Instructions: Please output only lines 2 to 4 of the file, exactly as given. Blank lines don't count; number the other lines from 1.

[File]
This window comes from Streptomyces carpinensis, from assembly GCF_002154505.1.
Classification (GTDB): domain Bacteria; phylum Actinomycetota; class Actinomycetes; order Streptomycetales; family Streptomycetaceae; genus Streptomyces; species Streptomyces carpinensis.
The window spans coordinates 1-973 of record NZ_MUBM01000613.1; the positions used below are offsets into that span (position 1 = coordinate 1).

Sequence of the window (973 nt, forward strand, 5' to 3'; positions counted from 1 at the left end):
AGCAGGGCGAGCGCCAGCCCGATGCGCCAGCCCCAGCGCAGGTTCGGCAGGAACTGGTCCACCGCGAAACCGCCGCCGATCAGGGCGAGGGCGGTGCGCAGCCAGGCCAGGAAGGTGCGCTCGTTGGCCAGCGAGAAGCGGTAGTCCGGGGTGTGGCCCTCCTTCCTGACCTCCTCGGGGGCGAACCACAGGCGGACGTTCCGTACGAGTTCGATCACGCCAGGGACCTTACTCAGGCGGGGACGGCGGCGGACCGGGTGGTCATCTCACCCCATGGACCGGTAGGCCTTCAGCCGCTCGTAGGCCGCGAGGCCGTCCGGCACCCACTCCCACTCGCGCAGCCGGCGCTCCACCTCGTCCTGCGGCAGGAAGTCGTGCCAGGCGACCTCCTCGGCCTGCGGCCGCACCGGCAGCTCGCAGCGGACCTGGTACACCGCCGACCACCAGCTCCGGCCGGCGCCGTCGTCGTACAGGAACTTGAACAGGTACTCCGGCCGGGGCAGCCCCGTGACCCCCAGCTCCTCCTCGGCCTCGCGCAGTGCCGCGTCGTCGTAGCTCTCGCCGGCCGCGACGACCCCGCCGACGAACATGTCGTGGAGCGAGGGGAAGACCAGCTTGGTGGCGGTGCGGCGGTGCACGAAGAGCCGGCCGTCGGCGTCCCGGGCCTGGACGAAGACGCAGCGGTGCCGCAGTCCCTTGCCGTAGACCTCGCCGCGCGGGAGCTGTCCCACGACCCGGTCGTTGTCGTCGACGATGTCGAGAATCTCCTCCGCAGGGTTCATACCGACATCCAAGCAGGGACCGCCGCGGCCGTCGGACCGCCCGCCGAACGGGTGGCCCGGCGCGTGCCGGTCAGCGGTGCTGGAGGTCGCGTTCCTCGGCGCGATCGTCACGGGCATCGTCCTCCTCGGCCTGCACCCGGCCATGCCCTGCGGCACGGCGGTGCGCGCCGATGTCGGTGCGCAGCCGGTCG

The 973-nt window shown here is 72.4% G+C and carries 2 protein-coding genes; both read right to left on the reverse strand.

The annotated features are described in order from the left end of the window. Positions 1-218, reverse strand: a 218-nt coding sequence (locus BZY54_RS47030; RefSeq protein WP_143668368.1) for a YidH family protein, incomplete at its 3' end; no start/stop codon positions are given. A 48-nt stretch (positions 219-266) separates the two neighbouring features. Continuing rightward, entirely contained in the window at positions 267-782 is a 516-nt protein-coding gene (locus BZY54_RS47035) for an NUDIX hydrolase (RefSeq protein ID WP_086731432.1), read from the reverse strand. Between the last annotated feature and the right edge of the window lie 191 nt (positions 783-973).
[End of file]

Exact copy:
Classification (GTDB): domain Bacteria; phylum Actinomycetota; class Actinomycetes; order Streptomycetales; family Streptomycetaceae; genus Streptomyces; species Streptomyces carpinensis.
The window spans coordinates 1-973 of record NZ_MUBM01000613.1; the positions used below are offsets into that span (position 1 = coordinate 1).

Sequence of the window (973 nt, forward strand, 5' to 3'; positions counted from 1 at the left end):